Popular Mountain Challenges

If you’re looking for something to aspire to, there are several popular UK mountain challenges. These are definitely a big step up from the beginner routes in the back of this book, and absolutely not recommended without some prior hillwalking experience, a good amount of physical training and, in most cases, a professional guide. However, they are something you can aim for in the future.

What Next?

If you’re already looking ahead to your next mountain adventure, you might be wondering how you can step things up a gear. What I love about climbing mountains is that there is something out there for everyone. There are great ‘beginner hills’ for those who’ve never climbed anything, and then there are serious mountain experiences waiting for you when you’re ready.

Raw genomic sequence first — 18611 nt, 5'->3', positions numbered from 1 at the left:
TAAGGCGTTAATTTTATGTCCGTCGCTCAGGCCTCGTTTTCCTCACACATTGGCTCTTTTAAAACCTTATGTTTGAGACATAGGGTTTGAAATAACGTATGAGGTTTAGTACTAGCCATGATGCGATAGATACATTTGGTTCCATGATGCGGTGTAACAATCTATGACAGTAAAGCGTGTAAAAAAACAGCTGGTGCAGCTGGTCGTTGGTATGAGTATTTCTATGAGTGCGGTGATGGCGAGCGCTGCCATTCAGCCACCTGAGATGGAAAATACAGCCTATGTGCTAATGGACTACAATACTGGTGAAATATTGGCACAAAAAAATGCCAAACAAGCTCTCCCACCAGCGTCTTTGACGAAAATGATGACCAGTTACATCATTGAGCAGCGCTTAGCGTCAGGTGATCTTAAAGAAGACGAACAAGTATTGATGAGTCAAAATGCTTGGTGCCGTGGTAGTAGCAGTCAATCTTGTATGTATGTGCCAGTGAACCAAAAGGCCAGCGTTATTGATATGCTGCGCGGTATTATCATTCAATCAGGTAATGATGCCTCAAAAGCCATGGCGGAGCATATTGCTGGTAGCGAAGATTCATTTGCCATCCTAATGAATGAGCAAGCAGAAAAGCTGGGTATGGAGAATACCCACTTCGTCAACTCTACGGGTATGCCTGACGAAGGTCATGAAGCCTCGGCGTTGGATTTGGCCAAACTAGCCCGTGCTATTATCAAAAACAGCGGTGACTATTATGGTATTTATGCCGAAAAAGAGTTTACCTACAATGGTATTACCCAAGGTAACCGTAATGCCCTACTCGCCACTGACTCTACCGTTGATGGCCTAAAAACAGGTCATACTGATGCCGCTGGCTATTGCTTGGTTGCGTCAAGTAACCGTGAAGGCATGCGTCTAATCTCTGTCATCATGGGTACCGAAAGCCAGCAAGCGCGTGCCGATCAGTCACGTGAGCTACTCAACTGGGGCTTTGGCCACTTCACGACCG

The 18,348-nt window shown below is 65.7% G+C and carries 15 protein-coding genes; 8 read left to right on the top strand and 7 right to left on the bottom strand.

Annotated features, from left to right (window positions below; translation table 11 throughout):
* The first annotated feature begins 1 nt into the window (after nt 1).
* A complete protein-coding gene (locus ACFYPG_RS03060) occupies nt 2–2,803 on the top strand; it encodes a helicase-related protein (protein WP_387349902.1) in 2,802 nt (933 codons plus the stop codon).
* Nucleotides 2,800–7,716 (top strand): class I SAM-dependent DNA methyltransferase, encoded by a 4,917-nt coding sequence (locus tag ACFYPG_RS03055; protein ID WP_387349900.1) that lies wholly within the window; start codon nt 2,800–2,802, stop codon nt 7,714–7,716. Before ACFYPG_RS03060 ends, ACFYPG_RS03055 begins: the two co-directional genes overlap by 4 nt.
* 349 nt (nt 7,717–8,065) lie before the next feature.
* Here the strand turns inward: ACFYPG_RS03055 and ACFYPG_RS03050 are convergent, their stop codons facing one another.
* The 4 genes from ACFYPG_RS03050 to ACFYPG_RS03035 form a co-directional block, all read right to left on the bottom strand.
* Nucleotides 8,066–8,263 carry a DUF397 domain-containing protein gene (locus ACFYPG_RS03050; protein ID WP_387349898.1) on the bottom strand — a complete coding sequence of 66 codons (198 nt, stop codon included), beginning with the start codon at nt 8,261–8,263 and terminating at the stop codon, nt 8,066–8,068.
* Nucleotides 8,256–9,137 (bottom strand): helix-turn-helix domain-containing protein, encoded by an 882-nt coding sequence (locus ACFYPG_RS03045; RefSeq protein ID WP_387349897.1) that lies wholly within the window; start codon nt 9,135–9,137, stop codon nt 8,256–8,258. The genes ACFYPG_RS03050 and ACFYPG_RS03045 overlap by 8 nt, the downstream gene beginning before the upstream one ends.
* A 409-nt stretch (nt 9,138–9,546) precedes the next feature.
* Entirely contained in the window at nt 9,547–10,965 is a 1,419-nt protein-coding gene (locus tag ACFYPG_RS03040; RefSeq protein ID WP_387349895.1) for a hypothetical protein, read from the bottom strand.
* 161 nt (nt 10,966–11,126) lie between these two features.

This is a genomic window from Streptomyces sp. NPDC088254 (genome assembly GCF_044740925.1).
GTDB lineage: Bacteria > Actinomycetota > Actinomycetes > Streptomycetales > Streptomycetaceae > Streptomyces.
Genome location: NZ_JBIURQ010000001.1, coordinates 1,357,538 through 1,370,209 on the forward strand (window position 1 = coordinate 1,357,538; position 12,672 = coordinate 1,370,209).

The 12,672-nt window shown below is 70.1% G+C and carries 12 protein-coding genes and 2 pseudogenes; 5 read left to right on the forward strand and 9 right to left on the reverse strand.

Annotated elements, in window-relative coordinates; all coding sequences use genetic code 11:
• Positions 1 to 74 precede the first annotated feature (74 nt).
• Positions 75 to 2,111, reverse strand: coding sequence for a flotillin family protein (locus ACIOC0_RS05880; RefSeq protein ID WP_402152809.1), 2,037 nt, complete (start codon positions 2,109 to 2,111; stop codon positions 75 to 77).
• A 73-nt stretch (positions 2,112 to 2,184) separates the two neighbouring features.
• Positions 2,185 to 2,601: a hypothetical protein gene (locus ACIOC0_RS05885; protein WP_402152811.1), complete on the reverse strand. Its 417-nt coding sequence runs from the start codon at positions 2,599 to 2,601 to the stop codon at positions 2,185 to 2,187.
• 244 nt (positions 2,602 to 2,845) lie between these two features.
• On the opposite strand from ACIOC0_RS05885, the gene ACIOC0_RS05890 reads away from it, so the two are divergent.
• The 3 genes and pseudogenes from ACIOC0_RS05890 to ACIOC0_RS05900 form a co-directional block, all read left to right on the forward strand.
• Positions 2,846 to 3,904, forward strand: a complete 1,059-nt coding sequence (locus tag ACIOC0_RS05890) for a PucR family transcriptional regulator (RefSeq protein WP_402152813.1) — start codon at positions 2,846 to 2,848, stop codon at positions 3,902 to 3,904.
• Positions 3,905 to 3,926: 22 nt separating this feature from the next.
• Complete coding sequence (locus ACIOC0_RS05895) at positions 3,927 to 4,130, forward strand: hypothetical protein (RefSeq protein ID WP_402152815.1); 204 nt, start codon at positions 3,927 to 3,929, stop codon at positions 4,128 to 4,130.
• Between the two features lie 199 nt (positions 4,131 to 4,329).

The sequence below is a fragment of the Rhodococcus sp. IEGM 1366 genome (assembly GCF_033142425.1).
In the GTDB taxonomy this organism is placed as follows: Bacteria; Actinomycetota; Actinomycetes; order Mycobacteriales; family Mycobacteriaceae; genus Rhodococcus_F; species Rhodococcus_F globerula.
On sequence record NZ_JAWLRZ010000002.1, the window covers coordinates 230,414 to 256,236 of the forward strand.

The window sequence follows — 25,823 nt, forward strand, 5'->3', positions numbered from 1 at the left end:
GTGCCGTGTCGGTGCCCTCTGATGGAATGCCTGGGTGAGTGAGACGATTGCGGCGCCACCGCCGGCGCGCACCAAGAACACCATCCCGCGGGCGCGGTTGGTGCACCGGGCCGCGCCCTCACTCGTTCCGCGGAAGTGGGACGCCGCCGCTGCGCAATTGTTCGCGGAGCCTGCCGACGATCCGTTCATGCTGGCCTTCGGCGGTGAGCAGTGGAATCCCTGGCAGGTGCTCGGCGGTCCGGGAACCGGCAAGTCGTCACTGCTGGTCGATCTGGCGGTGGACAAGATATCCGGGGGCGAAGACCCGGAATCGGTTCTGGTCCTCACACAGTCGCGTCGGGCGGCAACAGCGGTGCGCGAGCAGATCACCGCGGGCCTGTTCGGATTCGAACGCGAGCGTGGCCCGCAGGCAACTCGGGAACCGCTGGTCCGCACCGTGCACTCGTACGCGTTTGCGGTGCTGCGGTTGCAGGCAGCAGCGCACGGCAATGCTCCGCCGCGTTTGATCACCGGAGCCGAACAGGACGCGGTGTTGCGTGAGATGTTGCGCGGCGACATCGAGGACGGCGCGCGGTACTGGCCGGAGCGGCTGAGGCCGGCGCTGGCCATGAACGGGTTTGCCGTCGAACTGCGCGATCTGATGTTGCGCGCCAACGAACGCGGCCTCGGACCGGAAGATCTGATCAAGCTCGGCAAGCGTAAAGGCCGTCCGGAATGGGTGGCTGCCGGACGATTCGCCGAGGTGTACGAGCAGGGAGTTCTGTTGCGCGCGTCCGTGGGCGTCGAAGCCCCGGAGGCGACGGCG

Route Maps and Guides

Over 40 pages of detailed route maps and guides to what I believe are some of our most popular and achievable hill and mountain walks. I’ve tried my best to choose a selection from around the coun- try, so hopefully you won’t have to travel too far. All the routes in this book are designed for beginners who may not have any more outdoor experience than simply reading this book. They mostly follow marked footpaths which should make for simple navigation and are all popular with walkers, so it’s unlikely you’re ever going to be on your own.